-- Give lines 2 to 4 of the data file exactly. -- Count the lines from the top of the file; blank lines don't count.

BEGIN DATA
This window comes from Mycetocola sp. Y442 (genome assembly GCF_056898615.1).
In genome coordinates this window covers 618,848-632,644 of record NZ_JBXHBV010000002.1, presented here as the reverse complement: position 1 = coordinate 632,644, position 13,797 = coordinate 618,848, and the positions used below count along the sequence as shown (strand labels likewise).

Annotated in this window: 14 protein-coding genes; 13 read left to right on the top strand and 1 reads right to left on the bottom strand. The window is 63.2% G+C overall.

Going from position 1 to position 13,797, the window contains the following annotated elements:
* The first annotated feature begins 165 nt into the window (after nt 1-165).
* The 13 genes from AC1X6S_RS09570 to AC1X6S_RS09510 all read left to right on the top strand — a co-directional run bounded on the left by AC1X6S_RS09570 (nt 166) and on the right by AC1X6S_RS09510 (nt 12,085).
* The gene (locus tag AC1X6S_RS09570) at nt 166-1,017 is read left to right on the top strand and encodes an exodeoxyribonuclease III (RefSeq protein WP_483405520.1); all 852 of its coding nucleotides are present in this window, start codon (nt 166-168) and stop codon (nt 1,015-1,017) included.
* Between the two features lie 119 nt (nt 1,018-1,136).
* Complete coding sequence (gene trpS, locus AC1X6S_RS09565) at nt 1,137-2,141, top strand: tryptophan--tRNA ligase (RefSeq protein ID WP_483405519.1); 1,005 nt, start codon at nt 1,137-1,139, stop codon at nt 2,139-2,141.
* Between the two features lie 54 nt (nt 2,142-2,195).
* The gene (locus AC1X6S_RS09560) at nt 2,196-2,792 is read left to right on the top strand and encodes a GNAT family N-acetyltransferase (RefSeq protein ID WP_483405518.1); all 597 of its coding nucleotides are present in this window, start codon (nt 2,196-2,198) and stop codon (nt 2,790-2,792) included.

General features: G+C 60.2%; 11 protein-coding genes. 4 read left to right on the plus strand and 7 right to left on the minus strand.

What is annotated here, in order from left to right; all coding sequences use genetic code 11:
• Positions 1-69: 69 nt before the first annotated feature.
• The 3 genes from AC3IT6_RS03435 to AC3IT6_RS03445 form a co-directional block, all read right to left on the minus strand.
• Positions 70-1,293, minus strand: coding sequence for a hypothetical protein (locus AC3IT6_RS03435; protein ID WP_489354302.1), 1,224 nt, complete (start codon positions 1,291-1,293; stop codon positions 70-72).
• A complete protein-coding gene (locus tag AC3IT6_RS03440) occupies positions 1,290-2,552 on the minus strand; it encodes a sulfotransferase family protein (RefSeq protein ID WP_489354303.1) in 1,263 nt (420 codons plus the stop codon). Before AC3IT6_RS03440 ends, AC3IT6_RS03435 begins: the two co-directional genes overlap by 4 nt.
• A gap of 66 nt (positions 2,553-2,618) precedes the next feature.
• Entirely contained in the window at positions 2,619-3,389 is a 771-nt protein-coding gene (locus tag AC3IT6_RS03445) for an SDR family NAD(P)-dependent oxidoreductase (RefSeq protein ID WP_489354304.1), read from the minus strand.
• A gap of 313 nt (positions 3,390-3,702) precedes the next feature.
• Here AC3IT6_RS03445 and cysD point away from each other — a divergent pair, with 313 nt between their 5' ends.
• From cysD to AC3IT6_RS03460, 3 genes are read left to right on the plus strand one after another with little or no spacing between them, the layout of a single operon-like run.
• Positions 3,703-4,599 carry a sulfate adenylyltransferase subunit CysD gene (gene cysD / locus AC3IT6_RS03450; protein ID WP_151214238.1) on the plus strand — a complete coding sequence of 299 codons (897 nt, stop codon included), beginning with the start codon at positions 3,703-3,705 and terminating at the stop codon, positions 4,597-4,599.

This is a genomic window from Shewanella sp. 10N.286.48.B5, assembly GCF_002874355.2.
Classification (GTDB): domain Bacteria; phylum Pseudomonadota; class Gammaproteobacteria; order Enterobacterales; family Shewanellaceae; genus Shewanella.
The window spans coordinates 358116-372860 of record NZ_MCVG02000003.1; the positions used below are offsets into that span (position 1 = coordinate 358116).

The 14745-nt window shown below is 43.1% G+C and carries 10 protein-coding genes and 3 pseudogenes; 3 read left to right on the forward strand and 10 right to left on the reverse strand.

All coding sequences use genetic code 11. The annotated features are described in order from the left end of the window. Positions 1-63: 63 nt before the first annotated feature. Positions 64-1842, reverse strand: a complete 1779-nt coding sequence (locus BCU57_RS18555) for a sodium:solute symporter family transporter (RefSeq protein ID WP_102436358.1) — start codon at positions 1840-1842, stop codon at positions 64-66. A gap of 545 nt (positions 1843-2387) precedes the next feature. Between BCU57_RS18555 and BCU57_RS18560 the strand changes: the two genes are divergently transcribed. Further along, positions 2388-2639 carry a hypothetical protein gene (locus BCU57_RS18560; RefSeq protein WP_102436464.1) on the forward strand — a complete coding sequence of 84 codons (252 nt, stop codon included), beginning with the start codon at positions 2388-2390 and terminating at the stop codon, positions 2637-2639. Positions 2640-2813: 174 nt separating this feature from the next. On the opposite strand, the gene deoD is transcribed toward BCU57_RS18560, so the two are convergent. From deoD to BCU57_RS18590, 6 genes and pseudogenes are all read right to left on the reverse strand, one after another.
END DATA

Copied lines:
In genome coordinates this window covers 618,848-632,644 of record NZ_JBXHBV010000002.1, presented here as the reverse complement: position 1 = coordinate 632,644, position 13,797 = coordinate 618,848, and the positions used below count along the sequence as shown (strand labels likewise).

Annotated in this window: 14 protein-coding genes; 13 read left to right on the top strand and 1 reads right to left on the bottom strand. The window is 63.2% G+C overall.

Going from position 1 to position 13,797, the window contains the following annotated elements: